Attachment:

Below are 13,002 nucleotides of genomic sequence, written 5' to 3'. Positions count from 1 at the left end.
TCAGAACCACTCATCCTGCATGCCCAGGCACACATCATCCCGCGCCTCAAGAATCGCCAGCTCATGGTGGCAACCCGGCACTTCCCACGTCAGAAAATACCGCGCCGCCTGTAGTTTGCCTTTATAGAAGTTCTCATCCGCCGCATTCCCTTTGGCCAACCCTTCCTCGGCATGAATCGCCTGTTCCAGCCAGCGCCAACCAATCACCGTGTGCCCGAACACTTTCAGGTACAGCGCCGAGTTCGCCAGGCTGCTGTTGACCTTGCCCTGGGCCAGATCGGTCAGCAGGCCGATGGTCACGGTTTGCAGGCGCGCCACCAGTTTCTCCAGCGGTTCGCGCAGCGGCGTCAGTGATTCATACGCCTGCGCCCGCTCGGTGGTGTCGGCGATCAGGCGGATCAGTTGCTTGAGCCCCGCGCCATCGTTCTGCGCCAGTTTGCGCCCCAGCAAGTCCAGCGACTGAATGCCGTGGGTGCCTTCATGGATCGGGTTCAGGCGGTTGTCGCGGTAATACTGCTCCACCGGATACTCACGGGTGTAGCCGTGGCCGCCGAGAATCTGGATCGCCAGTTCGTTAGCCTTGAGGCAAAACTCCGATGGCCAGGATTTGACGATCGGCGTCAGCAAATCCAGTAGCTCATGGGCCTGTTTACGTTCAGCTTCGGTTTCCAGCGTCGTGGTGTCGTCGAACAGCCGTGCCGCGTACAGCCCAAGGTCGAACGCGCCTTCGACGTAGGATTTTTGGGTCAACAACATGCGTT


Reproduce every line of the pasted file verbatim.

Below are 13,002 nucleotides of genomic sequence, written 5' to 3'. Positions count from 1 at the left end.
TCAGAACCACTCATCCTGCATGCCCAGGCACACATCATCCCGCGCCTCAAGAATCGCCAGCTCATGGTGGCAACCCGGCACTTCCCACGTCAGAAAATACCGCGCCGCCTGTAGTTTGCCTTTATAGAAGTTCTCATCCGCCGCATTCCCTTTGGCCAACCCTTCCTCGGCATGAATCGCCTGTTCCAGCCAGCGCCAACCAATCACCGTGTGCCCGAACACTTTCAGGTACAGCGCCGAGTTCGCCAGGCTGCTGTTGACCTTGCCCTGGGCCAGATCGGTCAGCAGGCCGATGGTCACGGTTTGCAGGCGCGCCACCAGTTTCTCCAGCGGTTCGCGCAGCGGCGTCAGTGATTCATACGCCTGCGCCCGCTCGGTGGTGTCGGCGATCAGGCGGATCAGTTGCTTGAGCCCCGCGCCATCGTTCTGCGCCAGTTTGCGCCCCAGCAAGTCCAGCGACTGAATGCCGTGGGTGCCTTCATGGATCGGGTTCAGGCGGTTGTCGCGGTAATACTGCTCCACCGGATACTCACGGGTGTAGCCGTGGCCGCCGAGAATCTGGATCGCCAGTTCGTTAGCCTTGAGGCAAAACTCCGATGGCCAGGATTTGACGATCGGCGTCAGCAAATCCAGTAGCTCATGGGCCTGTTTACGTTCAGCTTCGGTTTCCAGCGTCGTGGTGTCGTCGAACAGCCGTGCCGCGTACAGCCCAAGGTCGAACGCGCCTTCGACGTAGGATTTTTGGGTCAACAACATGCGTT